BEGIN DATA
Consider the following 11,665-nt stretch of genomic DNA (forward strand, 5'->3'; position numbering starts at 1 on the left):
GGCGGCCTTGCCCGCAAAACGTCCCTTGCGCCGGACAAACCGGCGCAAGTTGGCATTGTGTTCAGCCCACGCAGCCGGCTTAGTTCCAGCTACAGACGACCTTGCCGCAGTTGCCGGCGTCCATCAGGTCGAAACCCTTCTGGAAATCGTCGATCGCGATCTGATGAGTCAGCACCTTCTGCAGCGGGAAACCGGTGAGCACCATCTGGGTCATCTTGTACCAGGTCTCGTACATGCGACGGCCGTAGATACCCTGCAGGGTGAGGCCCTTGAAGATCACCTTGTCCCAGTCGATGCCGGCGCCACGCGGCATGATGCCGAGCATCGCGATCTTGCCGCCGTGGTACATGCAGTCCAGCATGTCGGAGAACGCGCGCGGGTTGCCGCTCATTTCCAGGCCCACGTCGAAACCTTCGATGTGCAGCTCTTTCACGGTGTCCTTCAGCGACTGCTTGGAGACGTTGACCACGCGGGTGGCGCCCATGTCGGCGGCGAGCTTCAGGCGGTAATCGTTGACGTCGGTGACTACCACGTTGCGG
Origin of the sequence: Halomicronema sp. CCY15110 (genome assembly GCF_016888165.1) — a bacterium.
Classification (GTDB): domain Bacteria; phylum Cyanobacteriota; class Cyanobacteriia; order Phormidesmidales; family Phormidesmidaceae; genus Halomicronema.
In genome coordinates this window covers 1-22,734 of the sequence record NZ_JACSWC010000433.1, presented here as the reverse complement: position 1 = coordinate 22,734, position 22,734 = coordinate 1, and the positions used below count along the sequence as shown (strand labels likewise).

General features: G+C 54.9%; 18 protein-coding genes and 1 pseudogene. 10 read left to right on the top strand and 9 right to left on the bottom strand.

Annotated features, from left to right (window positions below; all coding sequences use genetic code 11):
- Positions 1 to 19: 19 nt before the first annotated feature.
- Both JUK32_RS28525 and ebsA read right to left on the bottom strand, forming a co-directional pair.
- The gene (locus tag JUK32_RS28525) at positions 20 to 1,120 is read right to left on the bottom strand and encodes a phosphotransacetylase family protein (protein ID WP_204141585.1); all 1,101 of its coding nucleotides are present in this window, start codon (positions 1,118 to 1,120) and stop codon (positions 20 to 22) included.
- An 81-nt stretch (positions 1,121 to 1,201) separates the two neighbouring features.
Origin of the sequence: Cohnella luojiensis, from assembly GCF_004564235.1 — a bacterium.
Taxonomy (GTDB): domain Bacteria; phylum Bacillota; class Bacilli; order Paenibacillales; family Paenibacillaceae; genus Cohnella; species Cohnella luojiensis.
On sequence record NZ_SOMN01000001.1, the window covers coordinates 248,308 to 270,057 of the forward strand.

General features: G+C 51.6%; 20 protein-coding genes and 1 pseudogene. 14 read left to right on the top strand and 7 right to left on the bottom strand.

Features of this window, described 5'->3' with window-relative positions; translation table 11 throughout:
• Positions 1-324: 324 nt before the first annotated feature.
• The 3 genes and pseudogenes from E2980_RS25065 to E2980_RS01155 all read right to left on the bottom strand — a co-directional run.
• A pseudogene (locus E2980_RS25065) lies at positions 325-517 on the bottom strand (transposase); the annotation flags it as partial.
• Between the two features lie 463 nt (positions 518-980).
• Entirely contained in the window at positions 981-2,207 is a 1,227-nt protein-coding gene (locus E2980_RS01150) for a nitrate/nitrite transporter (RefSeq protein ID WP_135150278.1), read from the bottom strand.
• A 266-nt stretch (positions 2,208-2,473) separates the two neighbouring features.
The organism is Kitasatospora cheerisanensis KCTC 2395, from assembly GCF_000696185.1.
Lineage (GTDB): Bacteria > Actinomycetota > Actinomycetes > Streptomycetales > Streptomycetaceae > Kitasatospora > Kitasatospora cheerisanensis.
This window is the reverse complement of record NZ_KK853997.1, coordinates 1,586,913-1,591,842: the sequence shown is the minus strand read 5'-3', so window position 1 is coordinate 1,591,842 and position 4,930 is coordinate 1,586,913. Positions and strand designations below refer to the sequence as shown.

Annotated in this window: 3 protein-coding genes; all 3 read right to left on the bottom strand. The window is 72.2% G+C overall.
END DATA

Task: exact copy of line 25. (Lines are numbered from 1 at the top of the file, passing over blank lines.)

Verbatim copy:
This window is the reverse complement of record NZ_KK853997.1, coordinates 1,586,913-1,591,842: the sequence shown is the minus strand read 5'-3', so window position 1 is coordinate 1,591,842 and position 4,930 is coordinate 1,586,913. Positions and strand designations below refer to the sequence as shown.